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PM Netanyahu's Remarks at the Start of the Weekly Cabinet Meeting, 5 March
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PM Netanyahu's Remarks at the Start of the Weekly Cabinet Meeting, 5 March

05 March 2017

PM Netanyahu's Remarks at the Start of the Weekly Cabinet Meeting, 5 March

(Communicated by the Prime Minister's Media Adviser)


Prime Minister Benjamin Netanyahu, this morning (Sunday, 5 March 2017), at the start of the weekly Cabinet meeting, made the following remarks:


"On Thursday I will meet with President Putin in Moscow. Syria and the effort to formulate an agreement there will be at the center of our conversation. In the context of this agreement, or without it, Iran is trying to establish itself permanently in Syria, with a military presence on the ground and at sea, and also a gradual attempt to open a front against us on the Golan Heights. I will express to President Putin Israel's sharp and vigorous opposition to this possibility. I hope we will be able to reach certain understandings in order to reduce possible friction between our forces and theirs, as we have successfully done up until now.


Today the Cabinet will discuss approving the new enforcement policy regarding those who use cannabis. A team has considered the issue. Of course, this must be done cautiously and in a controlled manner. On the one hand, we are open to the future. On the other, we also understand the dangers and we will try to balance between the two.


Today the Cabinet will see the government ministries' work plans for the next two years. Now, it must be understood that we are running the government and the economy here in a relatively innovative manner, one that certainly stands out vis-à-vis the countries of the world. When you manage some sort of business, you want – first of all – to ensure that revenues over time will be in proportion to expenditures, that expenditures will not be greater than revenues. We are doing so by controlling the budget, with a biannual budget, which affords us a planning horizon. We are setting quantitative goals for the ministries, and it is much easier to reach a certain place when you know where you are going. There is also the fact that we are checking what we have in hand, and whether we are publishing this. These are daring and correct things. This is how you run a business; this is also how you run a country.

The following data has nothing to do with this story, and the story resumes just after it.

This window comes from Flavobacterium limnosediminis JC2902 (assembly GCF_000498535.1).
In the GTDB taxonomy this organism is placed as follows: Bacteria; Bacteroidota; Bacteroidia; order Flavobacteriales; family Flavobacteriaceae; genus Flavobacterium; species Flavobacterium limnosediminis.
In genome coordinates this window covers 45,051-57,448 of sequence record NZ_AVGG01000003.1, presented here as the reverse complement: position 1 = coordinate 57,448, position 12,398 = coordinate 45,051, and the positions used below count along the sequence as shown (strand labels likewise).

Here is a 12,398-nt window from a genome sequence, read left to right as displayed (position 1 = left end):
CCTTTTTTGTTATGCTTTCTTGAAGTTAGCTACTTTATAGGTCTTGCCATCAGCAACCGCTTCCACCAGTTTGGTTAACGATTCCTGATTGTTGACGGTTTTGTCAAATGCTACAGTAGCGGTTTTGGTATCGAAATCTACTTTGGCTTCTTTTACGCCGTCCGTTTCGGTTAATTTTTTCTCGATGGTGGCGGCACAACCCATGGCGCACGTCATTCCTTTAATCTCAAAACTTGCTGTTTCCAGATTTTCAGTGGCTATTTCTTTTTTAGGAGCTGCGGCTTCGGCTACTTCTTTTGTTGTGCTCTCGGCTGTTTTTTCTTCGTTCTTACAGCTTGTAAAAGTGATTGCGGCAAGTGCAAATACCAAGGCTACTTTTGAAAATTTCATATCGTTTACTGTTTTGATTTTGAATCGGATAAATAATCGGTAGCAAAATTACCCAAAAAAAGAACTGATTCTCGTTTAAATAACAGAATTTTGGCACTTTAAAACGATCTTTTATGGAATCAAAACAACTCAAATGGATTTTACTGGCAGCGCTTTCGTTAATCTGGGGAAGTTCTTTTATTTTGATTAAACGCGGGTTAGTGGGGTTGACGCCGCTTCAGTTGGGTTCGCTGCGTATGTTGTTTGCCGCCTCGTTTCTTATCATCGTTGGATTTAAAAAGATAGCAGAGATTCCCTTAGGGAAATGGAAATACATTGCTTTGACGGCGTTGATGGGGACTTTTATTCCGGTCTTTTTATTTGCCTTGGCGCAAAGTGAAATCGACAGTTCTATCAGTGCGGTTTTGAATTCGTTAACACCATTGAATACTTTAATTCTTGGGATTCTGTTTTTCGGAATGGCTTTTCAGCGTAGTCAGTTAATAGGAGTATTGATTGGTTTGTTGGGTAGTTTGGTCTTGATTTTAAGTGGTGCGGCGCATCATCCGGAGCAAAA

I must tell you that one of our major goals in the Prime Minister's Office is reducing the regulation that is choking the Israeli economy. We are in a reasonable situation vis-à-vis taxation even though the Finance Minister and I believe that we need to lower taxation, but the heaviest part of the tax burden that we are levying on Israeli citizens and businesses is overregulation. This means excessive directives and officials; we want to reduce them in order to lower the various costs to businesses and citizens in the State of Israel and make life easier here. Of course, there are many other goals and they will be presented here today. I think that with this step Israel is becoming one of the most advanced and transparent economies in the world.


Lastly, no street in the State of Israel will be named after murderers of Israelis and Jews. Last Friday I spoke with Interior Minister Aryeh Deri. We cannot allow streets in the State of Israel to be named after Yasser Arafat and Haj Amin al-Husseini and others. We will make the arrangements, including new legislation if need be, so that this does not happen here."